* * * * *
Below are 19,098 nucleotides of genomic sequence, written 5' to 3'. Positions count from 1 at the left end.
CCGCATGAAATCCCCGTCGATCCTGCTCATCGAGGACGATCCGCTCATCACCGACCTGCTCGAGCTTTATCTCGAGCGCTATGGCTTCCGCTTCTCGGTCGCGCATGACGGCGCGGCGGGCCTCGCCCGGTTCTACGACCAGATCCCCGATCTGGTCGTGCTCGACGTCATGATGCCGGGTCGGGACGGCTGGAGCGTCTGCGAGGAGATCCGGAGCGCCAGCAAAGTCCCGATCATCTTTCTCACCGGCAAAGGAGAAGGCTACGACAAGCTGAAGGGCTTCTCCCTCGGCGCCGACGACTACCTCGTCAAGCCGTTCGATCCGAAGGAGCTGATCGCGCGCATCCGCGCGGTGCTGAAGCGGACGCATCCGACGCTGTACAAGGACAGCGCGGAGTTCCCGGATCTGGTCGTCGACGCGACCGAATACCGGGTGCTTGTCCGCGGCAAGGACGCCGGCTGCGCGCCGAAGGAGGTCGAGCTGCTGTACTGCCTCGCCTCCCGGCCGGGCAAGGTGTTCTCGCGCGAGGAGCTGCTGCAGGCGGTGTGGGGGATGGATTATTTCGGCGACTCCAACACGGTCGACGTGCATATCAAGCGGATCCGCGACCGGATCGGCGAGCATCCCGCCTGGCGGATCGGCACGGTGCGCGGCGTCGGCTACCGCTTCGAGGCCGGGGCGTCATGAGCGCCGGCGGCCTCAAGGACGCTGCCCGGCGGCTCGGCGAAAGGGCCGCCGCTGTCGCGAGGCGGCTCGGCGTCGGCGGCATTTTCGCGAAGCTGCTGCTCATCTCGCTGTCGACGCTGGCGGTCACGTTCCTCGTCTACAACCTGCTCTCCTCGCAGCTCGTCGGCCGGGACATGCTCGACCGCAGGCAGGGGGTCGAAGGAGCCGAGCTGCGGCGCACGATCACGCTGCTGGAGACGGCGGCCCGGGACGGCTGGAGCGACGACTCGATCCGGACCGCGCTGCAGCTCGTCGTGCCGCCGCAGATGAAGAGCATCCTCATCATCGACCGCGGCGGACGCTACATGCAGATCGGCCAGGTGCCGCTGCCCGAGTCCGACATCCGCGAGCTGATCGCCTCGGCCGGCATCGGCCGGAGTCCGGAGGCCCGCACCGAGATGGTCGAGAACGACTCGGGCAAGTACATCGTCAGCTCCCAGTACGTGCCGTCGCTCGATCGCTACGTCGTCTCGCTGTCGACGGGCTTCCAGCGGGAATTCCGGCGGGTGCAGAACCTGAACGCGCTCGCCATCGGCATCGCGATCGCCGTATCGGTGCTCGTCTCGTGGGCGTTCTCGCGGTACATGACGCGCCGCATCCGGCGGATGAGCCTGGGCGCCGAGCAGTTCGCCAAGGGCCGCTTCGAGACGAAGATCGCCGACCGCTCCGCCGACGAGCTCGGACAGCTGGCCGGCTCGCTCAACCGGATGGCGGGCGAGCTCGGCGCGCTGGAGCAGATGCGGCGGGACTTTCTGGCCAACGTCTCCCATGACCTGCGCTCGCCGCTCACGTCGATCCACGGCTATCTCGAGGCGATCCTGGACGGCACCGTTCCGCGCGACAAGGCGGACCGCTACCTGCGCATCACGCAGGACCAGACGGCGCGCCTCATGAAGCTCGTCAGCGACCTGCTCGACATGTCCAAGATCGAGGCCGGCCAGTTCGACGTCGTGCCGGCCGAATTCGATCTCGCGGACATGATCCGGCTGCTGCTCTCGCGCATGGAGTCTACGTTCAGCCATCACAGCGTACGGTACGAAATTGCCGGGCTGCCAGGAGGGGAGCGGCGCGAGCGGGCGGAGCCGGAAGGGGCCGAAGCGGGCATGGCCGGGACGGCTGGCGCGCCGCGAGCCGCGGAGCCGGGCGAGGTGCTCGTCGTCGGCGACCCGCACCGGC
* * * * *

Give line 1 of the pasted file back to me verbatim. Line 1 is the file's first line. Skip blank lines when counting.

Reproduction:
Below are 19,098 nucleotides of genomic sequence, written 5' to 3'. Positions count from 1 at the left end.